Nick Browne, the Global Director at GAC Bunker Fuels, on Friday (28 June) published an article which discusses the management of various complexities that IMO 2020 introduce. The article, shared with Manifold Times, first appeared in GAC WORLD magazine, Issue No.3 of 2019. You can download your copy at www.gac.com/magazine/
On 1 January 2020, the International Maritime Organisation’s (IMO) new sulphur limit for marine fuels will come into force.
Sulphur emissions are the main source of acid rain. They also acidify waterways and corrode buildings and infrastructure. Noxious sulphur particles affect the respiratory health of every human that lives near a shipping channel or port. The IMO’s new sulphur limit for bunker fuels is just 0.5%, giving us all a clear message about the seriousness of the sulphur emission problem. For the majority of shipping companies that are still burning fuel with 3.5% sulphur content, it’s going to be a big adjustment, affecting costs and equipment.
The IMO has been working to reduce the harmful impacts of shipping on the environment since the 1960s; think ballast contaminants and anti-fouling rules. The upcoming lowering of sulphur oxide emissions is expected to have a significant benefit on the environment and on human health, particularly for people living in port cities and coastal communities. The Yale School of Forestry & Environmental Studies reckons that once the new sulphur cap takes effect, it will prevent roughly 150,000 premature deaths and 7.6 million childhood asthma cases globally each year.
The essential points
· From 1 January 2020, vessels taking on fuel oil for use on board must obtain a bunker delivery note stating the sulphur content of the fuel oil supplied.
· Samples may be taken for verification.
· Vessels must have an International Air Pollution Prevention (IAPP) Certificate issued by their Flag State.
· The certificate must include a section stating that the fuel oil’s sulphur content does not exceed the applicable limit.
The switch over is a complex matter since a lot of transitional issues need to be taken into consideration by both Owners and Charterers. Among these issues are two that I believe are critical:
1. Where the burden of responsibility lies for ensuring a vessel is compliant
2. What to do if no compliant fuel is available in the port where you are calling.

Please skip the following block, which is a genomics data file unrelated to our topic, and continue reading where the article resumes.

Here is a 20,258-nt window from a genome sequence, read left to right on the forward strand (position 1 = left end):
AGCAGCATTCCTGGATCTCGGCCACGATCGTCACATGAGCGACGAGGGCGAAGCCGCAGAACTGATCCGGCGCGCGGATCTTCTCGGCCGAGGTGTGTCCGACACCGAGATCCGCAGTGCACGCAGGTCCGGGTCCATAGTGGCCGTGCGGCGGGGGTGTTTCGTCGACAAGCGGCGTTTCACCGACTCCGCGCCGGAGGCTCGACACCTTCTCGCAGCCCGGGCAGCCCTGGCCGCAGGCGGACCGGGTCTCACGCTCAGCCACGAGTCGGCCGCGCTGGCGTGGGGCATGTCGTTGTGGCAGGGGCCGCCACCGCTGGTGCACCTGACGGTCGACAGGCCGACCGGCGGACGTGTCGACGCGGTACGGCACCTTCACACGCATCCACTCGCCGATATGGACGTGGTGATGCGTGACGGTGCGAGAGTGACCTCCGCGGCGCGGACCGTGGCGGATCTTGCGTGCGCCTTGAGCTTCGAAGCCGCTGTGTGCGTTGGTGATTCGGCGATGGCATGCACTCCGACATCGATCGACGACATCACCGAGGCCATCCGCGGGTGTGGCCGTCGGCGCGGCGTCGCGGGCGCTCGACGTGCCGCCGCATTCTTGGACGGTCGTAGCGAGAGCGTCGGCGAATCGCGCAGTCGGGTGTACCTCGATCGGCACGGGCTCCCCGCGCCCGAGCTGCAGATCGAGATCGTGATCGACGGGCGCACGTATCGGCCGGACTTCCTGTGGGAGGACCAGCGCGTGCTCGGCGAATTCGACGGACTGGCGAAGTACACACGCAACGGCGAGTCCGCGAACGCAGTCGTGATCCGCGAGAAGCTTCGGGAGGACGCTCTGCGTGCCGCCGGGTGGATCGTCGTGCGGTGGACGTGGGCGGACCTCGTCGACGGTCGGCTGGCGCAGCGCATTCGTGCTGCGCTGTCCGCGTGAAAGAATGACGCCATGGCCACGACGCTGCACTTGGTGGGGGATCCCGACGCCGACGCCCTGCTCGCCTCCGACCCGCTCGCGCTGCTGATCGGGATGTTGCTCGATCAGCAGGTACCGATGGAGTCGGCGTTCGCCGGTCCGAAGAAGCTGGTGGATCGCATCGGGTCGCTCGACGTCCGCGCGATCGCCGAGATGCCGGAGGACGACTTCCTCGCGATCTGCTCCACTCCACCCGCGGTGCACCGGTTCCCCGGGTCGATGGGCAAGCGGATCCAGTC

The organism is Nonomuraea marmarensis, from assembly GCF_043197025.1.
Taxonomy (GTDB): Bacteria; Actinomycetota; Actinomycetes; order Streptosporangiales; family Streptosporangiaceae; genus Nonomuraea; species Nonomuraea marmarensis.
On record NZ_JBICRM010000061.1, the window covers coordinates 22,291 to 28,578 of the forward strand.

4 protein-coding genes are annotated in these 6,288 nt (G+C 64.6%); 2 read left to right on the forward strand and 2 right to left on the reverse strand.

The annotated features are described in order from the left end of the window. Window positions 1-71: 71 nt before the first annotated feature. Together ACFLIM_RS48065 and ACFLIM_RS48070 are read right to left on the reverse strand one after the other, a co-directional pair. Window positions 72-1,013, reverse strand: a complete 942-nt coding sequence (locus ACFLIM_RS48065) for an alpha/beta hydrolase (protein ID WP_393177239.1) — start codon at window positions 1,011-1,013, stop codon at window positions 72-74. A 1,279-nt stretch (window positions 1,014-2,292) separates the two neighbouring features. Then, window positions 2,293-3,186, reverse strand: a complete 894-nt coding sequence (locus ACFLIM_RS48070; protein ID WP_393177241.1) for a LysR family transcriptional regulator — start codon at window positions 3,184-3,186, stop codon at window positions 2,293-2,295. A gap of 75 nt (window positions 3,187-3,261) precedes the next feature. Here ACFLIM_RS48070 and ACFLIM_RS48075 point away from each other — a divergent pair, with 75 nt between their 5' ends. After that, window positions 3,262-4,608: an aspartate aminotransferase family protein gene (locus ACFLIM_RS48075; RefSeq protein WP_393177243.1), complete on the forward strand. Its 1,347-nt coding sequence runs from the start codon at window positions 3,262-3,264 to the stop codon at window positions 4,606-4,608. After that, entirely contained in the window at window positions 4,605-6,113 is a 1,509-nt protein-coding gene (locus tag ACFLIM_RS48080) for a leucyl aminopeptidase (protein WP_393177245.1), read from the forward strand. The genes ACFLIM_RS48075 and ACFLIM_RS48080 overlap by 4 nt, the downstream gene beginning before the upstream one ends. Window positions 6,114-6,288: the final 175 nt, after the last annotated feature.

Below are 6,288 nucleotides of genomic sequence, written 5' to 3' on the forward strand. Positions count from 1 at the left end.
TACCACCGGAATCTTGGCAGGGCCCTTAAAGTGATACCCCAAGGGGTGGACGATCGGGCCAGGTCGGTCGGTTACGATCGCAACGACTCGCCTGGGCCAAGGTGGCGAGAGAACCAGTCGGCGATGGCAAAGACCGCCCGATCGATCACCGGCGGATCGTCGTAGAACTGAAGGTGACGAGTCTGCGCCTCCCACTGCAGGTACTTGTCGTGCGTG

Customer is responsible
Since 1 January 2019, changes have been made to the Bunker Delivery Note (BDN) through Marpol Annex VI appendix V. There is now a declaration required, signed by the fuel oil supplier’s representative, to certify that the fuel oil supplied by the supplier conforms with the regulation 14(1) or (4)(a) and regulation 18 (1) within the Annex. This implies that the bunker supplier is responsible for getting confirmation that the vessel has an approved Exhaust Gas Cleaning System (EGCS) but this is not the case. Notification is required but no proof.
This means that the weight of responsibility for compliance rests with the vessel owner/charterer, not the supplier. This doesn’t preclude the supplier or bunker trader from enhancing its own Know Your Customer (KYC) process and asking for evidence that there is an approved EGCS on board.
What if the fuel you need is not available?
Although more and more suppliers are confirming availability of the new 0.5% fuel oil, some shipowners will discover that compliant fuel may not be available in their chosen bunkering port.
The good news is that the IMO has thought this issue through. The bad news is that the solution requires substantial documentation via the IMO Fuel Oil Non Availability Report (FONAR). The IMO states:
‘The ship shall present a record of the actions taken to attempt to achieve compliance; and provide evidence that it attempted to purchase compliant fuel oil in accordance with its voyage plan and, if it was not made available where planned, that attempts were made to locate alternative sources for such fuel oil and that despite best efforts to obtain compliant fuel oil, no such fuel oil was made available for purchase.’
The point to be taken from all the challenges involved in the new sulphur cap is that a cautious and quality approach is required to deal with all the complexities in an ordered fashion.
GAC Bunker Fuels has been in deep discussions with our clients regarding the various options and timings for complying with the new sulphur content rules. We are now working with clients on their bespoke Fuel Changeover Plans. We may act as consultants or work directly with providers to arrange key services such as de-bunkering, tank cleaning and re-bunkering with compliant fuel.
If you think you might benefit from a conversation with us about the 2020 sulphur cap or your bunker procurement needs, drop us a line at email@example.com.
Photo credit: GAC Bunker Fuels
Published: 2 July, 2019
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